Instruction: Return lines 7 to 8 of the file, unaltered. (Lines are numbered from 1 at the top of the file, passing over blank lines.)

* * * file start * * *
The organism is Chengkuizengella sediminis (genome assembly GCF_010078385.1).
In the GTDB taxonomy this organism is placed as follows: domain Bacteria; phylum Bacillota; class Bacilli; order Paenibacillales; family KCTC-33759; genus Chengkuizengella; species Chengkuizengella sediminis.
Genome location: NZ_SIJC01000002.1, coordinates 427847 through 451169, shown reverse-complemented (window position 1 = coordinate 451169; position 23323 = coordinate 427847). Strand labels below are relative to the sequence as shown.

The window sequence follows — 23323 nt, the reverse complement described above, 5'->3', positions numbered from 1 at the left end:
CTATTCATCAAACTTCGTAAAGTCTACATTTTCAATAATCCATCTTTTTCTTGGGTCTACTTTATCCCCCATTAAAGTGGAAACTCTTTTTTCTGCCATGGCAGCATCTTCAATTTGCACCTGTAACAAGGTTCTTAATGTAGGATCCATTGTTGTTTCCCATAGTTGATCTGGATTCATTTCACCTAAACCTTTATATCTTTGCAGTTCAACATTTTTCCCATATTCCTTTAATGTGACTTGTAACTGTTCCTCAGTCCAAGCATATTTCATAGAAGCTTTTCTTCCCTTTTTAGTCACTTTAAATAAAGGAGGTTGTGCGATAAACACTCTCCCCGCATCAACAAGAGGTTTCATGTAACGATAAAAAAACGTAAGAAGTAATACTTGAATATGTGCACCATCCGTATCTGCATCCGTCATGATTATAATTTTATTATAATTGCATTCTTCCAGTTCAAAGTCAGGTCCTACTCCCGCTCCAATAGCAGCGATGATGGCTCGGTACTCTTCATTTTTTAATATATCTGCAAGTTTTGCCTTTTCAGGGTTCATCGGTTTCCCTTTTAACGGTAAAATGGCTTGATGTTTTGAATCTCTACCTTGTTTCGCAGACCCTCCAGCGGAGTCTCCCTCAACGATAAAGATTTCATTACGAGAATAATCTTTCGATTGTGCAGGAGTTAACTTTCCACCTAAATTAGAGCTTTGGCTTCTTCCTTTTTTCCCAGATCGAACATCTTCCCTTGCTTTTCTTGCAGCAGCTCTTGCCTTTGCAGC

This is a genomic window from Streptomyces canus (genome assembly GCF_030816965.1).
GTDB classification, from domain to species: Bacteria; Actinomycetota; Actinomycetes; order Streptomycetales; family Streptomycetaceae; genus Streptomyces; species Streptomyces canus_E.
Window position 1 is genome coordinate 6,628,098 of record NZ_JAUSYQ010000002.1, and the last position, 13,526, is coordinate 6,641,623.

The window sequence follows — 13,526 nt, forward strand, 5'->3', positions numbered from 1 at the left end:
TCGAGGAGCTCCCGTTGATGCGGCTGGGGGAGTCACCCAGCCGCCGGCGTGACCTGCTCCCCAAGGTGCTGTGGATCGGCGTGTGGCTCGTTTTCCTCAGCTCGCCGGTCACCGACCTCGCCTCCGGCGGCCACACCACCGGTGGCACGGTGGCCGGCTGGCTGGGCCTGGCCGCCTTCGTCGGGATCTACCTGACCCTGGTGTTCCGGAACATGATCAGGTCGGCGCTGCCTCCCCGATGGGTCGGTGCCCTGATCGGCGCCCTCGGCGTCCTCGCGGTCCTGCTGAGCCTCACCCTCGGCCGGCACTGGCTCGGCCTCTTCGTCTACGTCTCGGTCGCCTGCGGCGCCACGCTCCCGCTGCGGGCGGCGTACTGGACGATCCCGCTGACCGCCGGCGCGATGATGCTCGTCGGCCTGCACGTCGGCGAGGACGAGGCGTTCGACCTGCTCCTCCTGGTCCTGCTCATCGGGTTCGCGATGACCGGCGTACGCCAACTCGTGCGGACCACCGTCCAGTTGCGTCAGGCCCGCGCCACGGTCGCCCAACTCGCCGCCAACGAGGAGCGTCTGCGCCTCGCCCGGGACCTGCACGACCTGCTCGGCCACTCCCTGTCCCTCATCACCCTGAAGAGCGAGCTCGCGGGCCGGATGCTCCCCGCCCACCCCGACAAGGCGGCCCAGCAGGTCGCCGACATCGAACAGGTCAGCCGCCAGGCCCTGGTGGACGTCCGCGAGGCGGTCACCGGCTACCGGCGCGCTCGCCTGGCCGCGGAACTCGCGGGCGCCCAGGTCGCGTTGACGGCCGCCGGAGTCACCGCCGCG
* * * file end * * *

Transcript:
GTDB classification, from domain to species: Bacteria; Actinomycetota; Actinomycetes; order Streptomycetales; family Streptomycetaceae; genus Streptomyces; species Streptomyces canus_E.
Window position 1 is genome coordinate 6,628,098 of record NZ_JAUSYQ010000002.1, and the last position, 13,526, is coordinate 6,641,623.